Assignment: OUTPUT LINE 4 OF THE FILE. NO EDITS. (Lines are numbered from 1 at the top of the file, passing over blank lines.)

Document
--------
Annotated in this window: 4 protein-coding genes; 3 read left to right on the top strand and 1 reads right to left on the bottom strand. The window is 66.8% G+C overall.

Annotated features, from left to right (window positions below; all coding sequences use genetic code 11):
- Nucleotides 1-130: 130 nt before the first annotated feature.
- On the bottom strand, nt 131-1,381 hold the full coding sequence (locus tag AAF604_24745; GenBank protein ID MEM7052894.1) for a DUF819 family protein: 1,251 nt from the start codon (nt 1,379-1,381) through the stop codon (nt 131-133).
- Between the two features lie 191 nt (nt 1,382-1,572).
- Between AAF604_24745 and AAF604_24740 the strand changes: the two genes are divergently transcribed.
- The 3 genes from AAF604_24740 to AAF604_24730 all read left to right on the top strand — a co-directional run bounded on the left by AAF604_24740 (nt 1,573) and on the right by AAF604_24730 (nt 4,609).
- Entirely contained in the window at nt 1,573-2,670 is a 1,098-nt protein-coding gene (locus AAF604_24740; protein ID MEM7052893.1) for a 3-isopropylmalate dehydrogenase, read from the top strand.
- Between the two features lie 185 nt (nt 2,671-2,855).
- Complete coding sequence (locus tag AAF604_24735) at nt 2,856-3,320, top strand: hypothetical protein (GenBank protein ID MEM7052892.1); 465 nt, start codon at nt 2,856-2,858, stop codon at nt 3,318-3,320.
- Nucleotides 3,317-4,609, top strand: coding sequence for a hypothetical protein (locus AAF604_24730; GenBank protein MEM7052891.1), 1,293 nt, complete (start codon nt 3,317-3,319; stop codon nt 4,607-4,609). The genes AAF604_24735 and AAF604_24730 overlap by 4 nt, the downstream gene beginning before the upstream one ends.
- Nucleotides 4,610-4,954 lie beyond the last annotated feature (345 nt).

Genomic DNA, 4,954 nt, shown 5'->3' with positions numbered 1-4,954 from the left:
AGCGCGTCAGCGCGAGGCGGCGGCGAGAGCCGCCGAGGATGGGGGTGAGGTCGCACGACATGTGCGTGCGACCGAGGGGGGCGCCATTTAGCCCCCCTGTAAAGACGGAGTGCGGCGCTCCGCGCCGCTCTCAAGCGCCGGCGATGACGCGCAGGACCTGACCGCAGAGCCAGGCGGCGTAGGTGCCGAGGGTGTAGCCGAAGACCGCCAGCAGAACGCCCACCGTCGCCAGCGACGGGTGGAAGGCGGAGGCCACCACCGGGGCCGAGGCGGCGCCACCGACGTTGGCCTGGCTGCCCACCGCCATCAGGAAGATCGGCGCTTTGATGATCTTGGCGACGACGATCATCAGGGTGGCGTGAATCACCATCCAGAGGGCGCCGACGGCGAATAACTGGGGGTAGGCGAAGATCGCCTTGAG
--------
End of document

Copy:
- On the bottom strand, nt 131-1,381 hold the full coding sequence (locus tag AAF604_24745; GenBank protein ID MEM7052894.1) for a DUF819 family protein: 1,251 nt from the start codon (nt 1,379-1,381) through the stop codon (nt 131-133).